For its part, VMware says it’s only focusing on key areas where it feels it needs to have a direct security offering, not the broader security space. “If you created virtual data centers, you need some way to get out of the data center into the rest of the environment. That is typically a firewall, gateway function,” Gohstand says. “We felt it was important for us to have some level of edge firewall capability to build out the virtual data center and not completely depend on partners.”
vShield App is essentially a firewall tightly coupled to the workload, he says. “The real idea is that those capabilities are focused on enabling those few critical things we’re working on now in terms of getting people to the cloud, the virtual data center and [virtual] desktops. Those are the pieces we’re focusing on, not the general security space. The whole security space is so diverse and dynamic – there’s always a place for focused players,” he says.
A complicated evolution
Industry experts say they don’t begrudge VMware’s need to have its own security technology. At the same time, they say the company needs to work carefully with its partners.
Citrix’s Security Efforts
VMware rival Citrix Systems takes a different approach on the security front, according to Paula Musich, senior analyst at research firm Current Analysis.
“Citrix sets itself apart from VMware in emphasizing greater security in its code development process,” she wrote in a report last fall. “While VMware’s ESX and ESXi servers require customers to harden the hypervisor, using a standard set of guidelines, XenServer ships with such hardening built in.”
Citrix also has built an ecosystem of security partners, which have varying levels of involvement under the “Citrix Ready” label, she wrote. McAfee was among those offering deeper integration with its Management for Optimized Virtualized Environments Antivirus, according to Musich.
A Citrix representative wasn’t available for an interview for this article.
“I understand why they would continue to drive their own technology. They have a self interest in making their platform as secure as possible,” says Jon Oltsik, senior principal analyst at Enterprise Strategy Group. “To the extent they need to enhance that with additional products, I understand that. Microsoft does the same thing with Windows.”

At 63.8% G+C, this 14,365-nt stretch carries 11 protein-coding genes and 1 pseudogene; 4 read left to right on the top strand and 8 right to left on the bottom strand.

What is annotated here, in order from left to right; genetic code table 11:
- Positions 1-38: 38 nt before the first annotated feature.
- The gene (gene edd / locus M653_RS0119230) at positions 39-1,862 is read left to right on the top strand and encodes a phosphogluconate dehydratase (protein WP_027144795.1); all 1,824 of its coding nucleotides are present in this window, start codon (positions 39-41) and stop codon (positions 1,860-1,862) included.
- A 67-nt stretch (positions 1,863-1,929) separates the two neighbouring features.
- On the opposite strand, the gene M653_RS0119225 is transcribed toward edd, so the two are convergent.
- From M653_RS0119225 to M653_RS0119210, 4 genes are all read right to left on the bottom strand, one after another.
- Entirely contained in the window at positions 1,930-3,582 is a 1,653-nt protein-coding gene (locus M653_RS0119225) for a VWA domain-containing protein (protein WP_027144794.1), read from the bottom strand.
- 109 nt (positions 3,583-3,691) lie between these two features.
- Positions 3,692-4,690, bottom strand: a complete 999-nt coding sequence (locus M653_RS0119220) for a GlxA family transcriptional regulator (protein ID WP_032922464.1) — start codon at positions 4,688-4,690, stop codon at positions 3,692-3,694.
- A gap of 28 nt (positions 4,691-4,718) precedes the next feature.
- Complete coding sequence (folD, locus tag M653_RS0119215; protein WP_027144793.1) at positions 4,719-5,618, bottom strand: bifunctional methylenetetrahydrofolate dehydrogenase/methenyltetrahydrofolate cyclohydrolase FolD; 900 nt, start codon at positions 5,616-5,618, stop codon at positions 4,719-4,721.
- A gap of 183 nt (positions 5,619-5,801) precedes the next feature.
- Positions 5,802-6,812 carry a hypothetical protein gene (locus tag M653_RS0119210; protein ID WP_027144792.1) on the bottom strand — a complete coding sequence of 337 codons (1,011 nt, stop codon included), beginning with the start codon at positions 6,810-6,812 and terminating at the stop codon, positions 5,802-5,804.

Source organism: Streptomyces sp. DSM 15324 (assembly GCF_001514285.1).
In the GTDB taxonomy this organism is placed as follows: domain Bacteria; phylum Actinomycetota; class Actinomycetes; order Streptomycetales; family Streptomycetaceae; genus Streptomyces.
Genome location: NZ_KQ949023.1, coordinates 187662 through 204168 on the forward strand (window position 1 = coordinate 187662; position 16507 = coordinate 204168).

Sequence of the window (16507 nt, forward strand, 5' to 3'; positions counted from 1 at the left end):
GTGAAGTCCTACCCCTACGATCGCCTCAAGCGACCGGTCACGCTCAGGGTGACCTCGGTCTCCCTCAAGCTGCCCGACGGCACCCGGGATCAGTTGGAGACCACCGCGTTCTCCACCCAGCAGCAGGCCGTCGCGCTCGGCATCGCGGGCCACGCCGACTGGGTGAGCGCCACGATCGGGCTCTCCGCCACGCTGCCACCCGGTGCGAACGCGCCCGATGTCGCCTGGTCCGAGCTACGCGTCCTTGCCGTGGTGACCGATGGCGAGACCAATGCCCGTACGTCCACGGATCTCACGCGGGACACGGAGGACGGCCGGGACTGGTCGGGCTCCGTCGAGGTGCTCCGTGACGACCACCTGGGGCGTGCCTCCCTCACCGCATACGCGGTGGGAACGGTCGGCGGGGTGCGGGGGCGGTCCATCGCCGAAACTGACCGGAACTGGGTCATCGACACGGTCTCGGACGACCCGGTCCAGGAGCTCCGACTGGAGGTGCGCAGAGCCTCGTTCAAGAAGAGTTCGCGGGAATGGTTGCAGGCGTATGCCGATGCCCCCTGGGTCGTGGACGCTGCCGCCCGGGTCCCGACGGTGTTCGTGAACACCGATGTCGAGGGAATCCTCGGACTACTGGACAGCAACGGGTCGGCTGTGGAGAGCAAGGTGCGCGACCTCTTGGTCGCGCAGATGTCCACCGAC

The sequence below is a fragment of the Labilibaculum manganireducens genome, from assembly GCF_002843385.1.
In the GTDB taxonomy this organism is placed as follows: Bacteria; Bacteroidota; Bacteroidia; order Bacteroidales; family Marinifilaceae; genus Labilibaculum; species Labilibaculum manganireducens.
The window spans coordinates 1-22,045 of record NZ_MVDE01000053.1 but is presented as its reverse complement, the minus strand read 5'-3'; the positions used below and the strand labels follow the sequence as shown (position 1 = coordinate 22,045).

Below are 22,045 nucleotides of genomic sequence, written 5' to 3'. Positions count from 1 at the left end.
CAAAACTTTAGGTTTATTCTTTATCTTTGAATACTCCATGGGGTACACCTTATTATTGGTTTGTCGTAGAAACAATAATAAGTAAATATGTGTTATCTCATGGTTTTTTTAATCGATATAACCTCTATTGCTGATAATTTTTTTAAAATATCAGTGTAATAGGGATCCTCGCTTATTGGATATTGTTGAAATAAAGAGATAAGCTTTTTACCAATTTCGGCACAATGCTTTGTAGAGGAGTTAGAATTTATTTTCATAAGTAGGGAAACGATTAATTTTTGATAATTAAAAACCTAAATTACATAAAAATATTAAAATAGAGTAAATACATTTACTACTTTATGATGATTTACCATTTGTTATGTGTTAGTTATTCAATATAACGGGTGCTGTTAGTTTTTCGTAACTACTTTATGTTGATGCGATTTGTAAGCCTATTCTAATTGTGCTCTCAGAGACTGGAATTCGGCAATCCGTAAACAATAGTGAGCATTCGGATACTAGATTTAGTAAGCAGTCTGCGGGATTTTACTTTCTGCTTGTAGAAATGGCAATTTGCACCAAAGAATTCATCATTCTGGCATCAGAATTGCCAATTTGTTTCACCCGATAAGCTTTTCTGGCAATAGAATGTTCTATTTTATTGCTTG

“But what I would recommend is working with as many partners as you can and understand that the right thing to do is make sure security people can manage virtual and physical workloads in a common kind of method. No one has virtualized their whole environment,” he adds.
“VMware has to have those products – it needs to be able to stand alone regardless of the existing [security] ecosystem,” says Chris Hoff, chief security architect at Juniper Networks and virtualization security expert. “But what needs to happen is the way in which the ecosystem can engage needs to be a level playing field.” In addition, VMware needs to make it possible for products brought into its environment to be as stable and resilient as its own, he adds.
The new APIs will allow for better and easier integration, Hoff says. That’s largely driven by customer demand for better integration with the security capabilities of other vendors. They’ve already invested heavily in security technologies and don’t want the operational burden of retraining the security team on new security capabilities that may or may not integrate well, he says.
Hoff says there is a natural tension between the platform owner, VMware, and a security ecosystem that’s trying to adapt to the disruption brought by the new platform and virtualization and cloud in general. “The security industry is used to delivering things with a box wrapped around it. On the VMware side, it has the unenviable task of needing to deliver a high-quality product, the platform itself, and trying to deal with a well-established ecosystem that’s kind of set in its ways.
“There’s difficulty on both sides to figure out how to deal with new threats, these new operational methodologies, as well as an evolving and disruptive platform.”
Building security assurance in the cloud